"He told me lot of things I could do to get better. We watched the whole Tennessee game together and talked about things I could work on. Coach Brooks' evaluation is more tough than the NFL evaluation. I know if impress him, I will be on the right track."
Brooks says more than anything, Johnson needs to understand the game better and have a better understanding of his responsibilities against specific formations.
"But those are things he can dramatically improve," Brooks said. "The respect he has garnered around the league speaks well about the progress he has already made."
Johnson likes being able to talk to his coach
Johnson said it was a definite advantage for him to be able to talk openly with Brooks, a former NFL head coach and defensive coordinator.
"We have a good relationship. I go to his office several times throughout the year to talk. He always talks to me. Not once did coach Brooks tell me anything for the sake of the program. He never said, 'Micah you need to come back.' He gave me his input and listened to what I had to say."
Brooks insists he's doing the same for defensive end Jeremy Jarmon and cornerback Trevard Lindley, two juniors who have also received their NFL evaluations but have not made their decisions about next year yet.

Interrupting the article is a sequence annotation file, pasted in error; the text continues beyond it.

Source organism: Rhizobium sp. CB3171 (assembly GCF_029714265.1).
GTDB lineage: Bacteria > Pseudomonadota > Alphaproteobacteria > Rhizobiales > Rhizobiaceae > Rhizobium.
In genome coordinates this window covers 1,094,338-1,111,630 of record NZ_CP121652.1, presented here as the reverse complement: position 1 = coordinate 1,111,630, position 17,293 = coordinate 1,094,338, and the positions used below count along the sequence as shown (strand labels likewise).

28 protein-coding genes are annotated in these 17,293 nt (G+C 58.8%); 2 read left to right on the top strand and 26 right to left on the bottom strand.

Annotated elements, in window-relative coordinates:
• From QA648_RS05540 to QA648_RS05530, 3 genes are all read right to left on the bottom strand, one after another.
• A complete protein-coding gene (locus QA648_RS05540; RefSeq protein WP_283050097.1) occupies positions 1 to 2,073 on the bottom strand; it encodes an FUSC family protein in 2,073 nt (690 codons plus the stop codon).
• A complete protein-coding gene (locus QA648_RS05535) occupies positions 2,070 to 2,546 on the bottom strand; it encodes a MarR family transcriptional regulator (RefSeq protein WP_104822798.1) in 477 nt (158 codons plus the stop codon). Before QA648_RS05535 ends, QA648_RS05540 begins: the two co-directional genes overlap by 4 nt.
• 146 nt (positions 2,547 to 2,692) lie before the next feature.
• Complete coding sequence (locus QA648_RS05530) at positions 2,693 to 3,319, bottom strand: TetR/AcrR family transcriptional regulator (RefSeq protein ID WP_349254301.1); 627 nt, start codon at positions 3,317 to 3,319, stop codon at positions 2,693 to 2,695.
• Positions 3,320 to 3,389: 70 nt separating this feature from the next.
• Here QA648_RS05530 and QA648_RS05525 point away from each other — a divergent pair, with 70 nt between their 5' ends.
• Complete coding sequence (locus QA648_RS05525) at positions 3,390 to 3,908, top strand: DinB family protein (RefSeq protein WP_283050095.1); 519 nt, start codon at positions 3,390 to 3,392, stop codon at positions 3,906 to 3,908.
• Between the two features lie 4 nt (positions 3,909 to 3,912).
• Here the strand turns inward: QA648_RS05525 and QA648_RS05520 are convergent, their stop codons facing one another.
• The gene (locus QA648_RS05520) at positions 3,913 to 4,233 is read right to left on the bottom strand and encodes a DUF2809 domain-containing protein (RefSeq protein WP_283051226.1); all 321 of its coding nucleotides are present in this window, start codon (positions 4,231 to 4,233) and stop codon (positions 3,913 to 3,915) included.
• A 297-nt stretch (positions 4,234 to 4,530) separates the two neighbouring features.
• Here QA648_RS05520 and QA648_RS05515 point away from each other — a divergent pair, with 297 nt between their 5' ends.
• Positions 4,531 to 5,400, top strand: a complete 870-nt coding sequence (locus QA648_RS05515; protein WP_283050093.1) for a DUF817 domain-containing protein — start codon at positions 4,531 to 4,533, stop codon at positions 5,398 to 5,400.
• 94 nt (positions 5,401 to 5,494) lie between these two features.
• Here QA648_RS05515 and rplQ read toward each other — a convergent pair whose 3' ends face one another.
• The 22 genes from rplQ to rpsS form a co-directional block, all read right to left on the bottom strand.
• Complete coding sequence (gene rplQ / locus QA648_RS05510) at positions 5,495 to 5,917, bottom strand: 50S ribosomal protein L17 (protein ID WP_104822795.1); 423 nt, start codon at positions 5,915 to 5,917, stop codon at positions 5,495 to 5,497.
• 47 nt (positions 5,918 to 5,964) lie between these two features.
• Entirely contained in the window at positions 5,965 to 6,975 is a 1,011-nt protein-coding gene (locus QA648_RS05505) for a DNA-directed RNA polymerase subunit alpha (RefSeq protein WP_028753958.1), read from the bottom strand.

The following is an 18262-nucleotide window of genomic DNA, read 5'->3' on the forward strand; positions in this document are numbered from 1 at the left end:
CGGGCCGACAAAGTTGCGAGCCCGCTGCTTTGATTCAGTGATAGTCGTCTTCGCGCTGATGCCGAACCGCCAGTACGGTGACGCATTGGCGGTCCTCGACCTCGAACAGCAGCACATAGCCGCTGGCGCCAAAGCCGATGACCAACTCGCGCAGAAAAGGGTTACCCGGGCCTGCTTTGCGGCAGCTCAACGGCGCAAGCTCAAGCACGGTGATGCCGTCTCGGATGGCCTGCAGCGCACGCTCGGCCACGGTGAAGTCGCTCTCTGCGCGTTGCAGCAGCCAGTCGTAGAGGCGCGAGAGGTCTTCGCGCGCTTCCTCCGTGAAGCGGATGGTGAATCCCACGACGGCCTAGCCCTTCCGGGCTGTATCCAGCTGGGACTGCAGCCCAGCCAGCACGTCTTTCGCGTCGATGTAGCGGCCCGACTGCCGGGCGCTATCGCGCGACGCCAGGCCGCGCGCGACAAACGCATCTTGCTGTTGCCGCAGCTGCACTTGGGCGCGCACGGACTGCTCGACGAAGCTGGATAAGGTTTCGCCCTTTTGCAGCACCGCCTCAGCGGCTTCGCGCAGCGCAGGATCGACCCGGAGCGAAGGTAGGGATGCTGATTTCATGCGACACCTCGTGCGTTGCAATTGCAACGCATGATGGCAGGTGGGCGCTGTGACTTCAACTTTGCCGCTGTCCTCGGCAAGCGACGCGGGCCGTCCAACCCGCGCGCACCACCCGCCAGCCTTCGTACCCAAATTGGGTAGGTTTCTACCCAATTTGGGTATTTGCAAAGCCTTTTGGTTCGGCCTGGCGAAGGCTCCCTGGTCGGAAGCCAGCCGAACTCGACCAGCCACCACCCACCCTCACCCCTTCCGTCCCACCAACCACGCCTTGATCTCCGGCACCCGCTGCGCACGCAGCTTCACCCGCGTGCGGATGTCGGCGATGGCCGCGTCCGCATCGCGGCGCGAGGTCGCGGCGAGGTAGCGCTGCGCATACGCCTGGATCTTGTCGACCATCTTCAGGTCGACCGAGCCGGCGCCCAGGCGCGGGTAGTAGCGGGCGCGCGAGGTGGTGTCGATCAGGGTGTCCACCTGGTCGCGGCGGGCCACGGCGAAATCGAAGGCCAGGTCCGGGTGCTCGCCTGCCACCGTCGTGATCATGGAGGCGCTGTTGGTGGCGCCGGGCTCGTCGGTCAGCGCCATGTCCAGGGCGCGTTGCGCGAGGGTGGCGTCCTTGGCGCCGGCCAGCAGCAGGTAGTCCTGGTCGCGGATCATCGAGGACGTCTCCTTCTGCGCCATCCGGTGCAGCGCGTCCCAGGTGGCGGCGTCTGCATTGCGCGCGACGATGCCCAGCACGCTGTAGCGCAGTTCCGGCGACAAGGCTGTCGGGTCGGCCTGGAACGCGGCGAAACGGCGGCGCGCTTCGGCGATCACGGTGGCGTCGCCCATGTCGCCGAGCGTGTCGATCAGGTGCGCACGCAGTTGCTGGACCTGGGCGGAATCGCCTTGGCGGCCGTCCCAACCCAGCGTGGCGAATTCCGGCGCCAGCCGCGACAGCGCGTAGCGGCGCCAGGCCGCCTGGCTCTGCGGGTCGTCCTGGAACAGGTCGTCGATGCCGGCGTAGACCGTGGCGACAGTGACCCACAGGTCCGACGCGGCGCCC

"I do not have an opinion. That is their decision," Brooks said. "I get the evaluation and then the NFL calls them. I don't want to comment on players' decisions."
Johnson didn't really offer an opinion on their status, either.
"I think it would just make us all the better (if they came back). You would have three all-SEC guys on defense. I think it could be special," Johnson said. "I have talked to them on several occasions. We are all individuals and they have to make decision best for them. They are also in the same boat about wanting to do something special around here. But I don't know what they will do."